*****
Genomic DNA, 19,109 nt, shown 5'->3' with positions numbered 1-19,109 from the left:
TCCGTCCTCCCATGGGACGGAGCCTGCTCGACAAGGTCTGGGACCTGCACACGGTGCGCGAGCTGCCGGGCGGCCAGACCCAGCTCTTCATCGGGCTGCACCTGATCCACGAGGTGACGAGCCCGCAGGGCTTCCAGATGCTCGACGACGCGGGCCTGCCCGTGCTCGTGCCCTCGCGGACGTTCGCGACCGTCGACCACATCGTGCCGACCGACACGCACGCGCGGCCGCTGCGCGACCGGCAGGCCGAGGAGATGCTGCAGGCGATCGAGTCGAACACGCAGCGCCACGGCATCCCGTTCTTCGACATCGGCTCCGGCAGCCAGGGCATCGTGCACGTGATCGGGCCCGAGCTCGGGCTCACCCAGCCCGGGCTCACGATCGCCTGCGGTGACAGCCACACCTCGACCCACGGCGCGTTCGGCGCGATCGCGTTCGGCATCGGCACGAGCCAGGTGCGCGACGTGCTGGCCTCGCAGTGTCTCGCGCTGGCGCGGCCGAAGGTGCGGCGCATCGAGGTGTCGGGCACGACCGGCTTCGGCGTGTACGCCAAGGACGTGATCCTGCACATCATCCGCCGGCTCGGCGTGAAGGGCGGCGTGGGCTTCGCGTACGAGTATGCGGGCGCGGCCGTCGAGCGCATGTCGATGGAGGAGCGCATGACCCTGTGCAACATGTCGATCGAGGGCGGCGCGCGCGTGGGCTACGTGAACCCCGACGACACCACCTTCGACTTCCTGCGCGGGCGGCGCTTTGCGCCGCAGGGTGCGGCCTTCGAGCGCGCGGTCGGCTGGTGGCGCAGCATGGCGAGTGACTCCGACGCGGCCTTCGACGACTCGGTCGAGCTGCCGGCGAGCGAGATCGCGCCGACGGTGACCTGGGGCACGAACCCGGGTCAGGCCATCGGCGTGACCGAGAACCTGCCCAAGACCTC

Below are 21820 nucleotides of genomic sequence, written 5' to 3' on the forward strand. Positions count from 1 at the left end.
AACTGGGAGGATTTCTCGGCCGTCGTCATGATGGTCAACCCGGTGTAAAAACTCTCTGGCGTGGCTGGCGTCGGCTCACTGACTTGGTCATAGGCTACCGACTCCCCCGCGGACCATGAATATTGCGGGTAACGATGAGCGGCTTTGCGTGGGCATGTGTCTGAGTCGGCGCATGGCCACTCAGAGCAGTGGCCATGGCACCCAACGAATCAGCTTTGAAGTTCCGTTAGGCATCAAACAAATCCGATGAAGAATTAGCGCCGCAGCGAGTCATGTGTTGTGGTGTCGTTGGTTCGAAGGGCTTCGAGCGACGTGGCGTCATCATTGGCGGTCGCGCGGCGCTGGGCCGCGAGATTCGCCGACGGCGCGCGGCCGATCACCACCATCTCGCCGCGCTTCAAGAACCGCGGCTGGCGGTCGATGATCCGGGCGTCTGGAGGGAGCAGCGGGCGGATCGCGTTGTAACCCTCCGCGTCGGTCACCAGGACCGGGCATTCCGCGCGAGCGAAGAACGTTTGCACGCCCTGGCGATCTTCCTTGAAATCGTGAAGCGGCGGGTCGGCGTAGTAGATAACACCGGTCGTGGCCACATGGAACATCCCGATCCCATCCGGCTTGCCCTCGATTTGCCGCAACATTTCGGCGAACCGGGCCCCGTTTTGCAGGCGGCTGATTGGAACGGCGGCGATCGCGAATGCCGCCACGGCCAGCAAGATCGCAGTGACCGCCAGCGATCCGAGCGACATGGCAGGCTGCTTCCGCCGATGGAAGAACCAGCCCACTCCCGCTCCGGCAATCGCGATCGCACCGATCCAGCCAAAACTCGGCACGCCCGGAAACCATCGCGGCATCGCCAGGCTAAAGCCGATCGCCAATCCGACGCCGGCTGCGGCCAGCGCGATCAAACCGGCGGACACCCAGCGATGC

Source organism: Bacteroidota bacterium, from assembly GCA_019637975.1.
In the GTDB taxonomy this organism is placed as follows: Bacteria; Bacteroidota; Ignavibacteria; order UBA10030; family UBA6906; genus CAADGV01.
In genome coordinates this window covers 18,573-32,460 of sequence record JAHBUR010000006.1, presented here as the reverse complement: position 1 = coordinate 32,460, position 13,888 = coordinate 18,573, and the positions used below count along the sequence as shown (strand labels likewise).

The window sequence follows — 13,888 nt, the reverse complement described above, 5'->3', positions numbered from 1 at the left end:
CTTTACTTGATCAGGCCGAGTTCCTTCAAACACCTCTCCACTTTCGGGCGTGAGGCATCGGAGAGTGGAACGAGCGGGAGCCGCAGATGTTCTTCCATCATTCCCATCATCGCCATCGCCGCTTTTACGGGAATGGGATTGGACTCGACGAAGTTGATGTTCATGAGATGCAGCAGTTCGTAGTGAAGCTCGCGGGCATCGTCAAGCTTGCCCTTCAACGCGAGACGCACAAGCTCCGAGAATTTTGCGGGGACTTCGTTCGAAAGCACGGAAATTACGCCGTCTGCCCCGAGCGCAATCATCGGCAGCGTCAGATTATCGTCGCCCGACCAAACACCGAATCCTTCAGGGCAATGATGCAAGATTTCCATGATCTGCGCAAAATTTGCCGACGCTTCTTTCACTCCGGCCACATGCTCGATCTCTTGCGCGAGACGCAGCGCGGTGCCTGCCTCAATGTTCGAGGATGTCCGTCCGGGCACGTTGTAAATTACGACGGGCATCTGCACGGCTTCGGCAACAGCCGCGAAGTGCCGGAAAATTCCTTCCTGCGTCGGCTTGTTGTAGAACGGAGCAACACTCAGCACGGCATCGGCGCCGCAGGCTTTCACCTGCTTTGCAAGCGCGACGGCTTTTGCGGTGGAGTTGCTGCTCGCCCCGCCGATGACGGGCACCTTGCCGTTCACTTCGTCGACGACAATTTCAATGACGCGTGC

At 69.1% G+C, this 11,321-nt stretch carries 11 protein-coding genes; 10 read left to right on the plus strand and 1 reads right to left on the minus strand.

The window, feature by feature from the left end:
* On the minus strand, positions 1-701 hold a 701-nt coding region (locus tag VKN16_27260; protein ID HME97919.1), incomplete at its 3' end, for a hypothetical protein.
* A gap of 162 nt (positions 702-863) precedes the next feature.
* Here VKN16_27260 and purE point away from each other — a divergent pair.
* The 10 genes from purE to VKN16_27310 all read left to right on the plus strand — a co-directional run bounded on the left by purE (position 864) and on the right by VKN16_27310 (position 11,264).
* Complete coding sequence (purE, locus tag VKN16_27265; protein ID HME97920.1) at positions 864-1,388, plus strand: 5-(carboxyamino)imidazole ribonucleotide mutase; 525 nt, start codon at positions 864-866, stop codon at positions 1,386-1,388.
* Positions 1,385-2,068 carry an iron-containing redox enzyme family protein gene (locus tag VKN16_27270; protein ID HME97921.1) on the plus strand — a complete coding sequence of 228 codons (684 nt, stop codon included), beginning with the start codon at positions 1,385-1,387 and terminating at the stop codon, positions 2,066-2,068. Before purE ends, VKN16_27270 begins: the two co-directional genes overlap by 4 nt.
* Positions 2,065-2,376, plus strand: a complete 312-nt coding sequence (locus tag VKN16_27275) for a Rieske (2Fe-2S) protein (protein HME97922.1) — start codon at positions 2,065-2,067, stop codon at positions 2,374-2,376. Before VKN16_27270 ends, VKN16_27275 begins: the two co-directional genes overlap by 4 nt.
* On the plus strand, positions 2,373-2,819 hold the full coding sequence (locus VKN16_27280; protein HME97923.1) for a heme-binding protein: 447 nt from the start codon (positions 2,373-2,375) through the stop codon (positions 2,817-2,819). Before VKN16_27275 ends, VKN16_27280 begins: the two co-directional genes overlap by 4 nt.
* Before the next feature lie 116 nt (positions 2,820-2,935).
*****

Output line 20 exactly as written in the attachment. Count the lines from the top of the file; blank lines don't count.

* Before the next feature lie 116 nt (positions 2,820-2,935).